To prepare for the biggest moment of his career, Hamilton spent the past six Daytona 500s watching another race director work from the scoring tower. He also took copious notes throughout the years while embracing his new role.
Hamilton was a key figure in the first-ever NASCAR race held inside of the LA Memorial Coliseum, the home of the USC Trojans. He made six cross country flights to figure out the logistics of a unique event featuring special concerts, a quarter-mile short track, and the debut of a new car.
Hamilton is only the third person in the past 30 years to serve as race director for the Daytona 500. He currently shares duties with Tim Bermann, who called the 2020 and 2021 races while David Hoots previously enjoyed a 31-year run as race director.
High speeds and heavy weights: There has been a significant crossover between NASCAR and CrossFit in recent years. Drivers, executives, pit crews alike have incorporated the training style into their routines in order to prepare for grueling races inside cockpits ranging from 120 to 140 degrees.
Ricky Stenhouse Jr., a two-time winner in the Cup Series, is an avid CrossFitter. He regularly trains with drivers younger than him but beats them in workouts, whether they are altered versions of Murph, Filthy 50, or any number of other fan-favorites.
Chris Rice, the president of Kaulig Racing, has lost more than 50 pounds while attending CrossFit classes. He puts clips of himself doing WODS on social media with the goal of inspiring others to focus on health.
Why this matters: Successfully serving in this high-pressure role is an incredibly difficult task, but Hamilton successfully balances his role with raising two daughters, helping his wife Charis open a maternal pelvic physical therapy practice in Port Orange, and managing NASCAR’s Drive for Diversity program that provides opportunities in racing to minority and female drivers and pit crew members. He also puts an emphasis on his health with CrossFit.
Two Ways for CrossFit Athletes to Support Ukraine Through Fitness
Nearly two weeks after Russia invaded Ukraine, CrossFit athletes around the globe are beginning to come up with small ways to both show support and raise money for Ukraine.
Johnny Hunka, a long-time CrossFit athlete whose father is first generation Ukrainian, and Nicholas Worley, a member of CrossFit Asphodel in Hong Kong, are two of them.
Hunka created a workout called Ukraine Unbroken, which he and his Bluenose Fitness community in Truro, Nova Scotia, are doing this Saturday, along with seven other affiliates in Atlantic Canada, with all proceeds going to the Red Cross.
Meanwhile, Worley created an event called Burpees For Ukraine, which seeks to raise funds for Doctors Without Border in Ukraine and runs from March 11 to April 16.
Even though it makes you sleepy, it probably comes as no surprise that alcohol has a negative impact on your sleep quality. Mike Stone, MD, shares why alcohol and sleep don’t mix and offers strategies to minimize the negative effects.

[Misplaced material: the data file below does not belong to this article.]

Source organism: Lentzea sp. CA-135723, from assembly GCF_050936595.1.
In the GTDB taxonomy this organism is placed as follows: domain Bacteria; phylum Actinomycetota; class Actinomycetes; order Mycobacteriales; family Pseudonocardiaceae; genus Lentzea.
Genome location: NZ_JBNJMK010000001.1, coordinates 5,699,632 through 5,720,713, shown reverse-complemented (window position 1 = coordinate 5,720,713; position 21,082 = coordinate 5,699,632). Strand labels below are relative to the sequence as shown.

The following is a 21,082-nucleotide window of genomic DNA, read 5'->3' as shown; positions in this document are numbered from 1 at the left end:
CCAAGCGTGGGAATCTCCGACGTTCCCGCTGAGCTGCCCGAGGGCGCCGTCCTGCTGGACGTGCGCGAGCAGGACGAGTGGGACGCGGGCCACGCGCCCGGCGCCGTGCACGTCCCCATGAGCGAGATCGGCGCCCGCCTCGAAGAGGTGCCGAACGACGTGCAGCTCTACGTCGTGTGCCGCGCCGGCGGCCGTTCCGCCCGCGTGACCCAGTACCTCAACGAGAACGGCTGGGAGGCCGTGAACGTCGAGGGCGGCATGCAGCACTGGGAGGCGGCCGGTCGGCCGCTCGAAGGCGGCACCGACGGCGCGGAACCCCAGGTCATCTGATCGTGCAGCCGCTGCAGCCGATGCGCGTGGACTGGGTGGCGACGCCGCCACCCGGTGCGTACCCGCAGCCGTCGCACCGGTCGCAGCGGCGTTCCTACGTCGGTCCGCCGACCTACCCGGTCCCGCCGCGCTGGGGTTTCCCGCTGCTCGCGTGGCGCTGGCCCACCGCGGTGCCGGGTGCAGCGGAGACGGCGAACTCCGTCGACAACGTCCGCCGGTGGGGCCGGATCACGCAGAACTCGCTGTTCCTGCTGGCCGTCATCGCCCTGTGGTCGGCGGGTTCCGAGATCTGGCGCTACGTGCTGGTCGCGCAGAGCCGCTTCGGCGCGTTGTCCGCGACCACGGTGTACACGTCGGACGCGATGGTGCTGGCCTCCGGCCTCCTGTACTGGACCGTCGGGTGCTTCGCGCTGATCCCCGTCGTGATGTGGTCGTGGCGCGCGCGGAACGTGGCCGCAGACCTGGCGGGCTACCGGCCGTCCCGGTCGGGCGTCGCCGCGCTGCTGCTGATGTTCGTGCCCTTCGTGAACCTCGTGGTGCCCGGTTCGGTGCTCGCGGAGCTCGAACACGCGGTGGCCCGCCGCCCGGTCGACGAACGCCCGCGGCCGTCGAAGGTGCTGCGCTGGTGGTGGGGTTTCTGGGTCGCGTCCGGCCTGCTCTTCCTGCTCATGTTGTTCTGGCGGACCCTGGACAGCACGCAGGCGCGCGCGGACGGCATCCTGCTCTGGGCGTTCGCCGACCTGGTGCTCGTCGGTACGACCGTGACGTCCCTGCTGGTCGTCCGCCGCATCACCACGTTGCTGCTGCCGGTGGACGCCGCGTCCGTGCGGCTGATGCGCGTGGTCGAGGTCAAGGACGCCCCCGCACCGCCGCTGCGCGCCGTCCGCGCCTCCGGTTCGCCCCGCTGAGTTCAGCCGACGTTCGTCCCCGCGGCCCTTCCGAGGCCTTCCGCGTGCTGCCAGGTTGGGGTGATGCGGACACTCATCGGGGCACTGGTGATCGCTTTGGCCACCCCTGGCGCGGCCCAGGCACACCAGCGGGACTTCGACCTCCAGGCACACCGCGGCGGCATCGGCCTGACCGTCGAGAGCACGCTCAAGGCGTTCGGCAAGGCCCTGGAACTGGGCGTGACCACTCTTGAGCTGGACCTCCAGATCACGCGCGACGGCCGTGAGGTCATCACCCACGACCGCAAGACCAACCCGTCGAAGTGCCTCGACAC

The R.A.D® team designs all their products with three criteria in mind – Performance, Aesthetics, and The Future. Meaning everything they do helps you protect the planet, perform better in your WOD, and look damn good while doing it. Stay in the know on all things R.A.D on Instagram to hear about new drops and big announcements.
Do you feel insecure with your jelly arms during your jerk? You need to stop just falling under the bar and hoping the weight will stay there. Follow these tips to become a pillar of strength and solidify your form.
Celebrating a PR, hosting a fundraiser, this, that, or otherwise. Send us a tip.
🎂 Happy birthday, Melissa Doss and Morning Chalk Up’s own Tommy Marquez.
Thank you Cameron Gray for submitting these jelly legs— way to hit the Uppsala 2022 comp hard.
2021’s Fittest Seated Woman on Earth Andrea Wilson hit a seated strict press PR of 105 pounds/47.5kg.
🔥 Congratulations to 58-year-old Tammy Simonton on completing 140 reps on Open workout 22.1.
Lindsey Webber, Tammy’s Coach at CrossFit Reveille in Arlington, TN: “What you see is a woman who works hard and pushes. Who smiles and is always kind. What you don’t see is that Tammy is blind. What you don’t hear is complaints. What you don’t know is that movements that may seem simple for you and I, are unbelievably scary and difficult if you can’t see what you are doing.”
🤩 Congratulations to 8-year-old Stella Wexler from CrossFit DBP in Ocala, FL on taking on Open Workout 22.2 with the 14-15 age group weight of 95 pounds, and finishing 6 rounds + 1 rep.
Congratulations to Nicola Weber from Florida on this snatch PR of 150 pounds/68kg.
Nicola shared: “I was working 16hr days at a job I love, but was seeing my health deteriorate. After a poor placing in a local CrossFit competition, I was very disappointed and finally gave myself permission to start taking care of myself again. A few short months later, I’ve PRd my snatch for the first time in 5 years, my hair has grown back, I’m getting 7+ hrs of sleep every night, and I’m having more success at my job than ever before. It pays to take care of yourself!”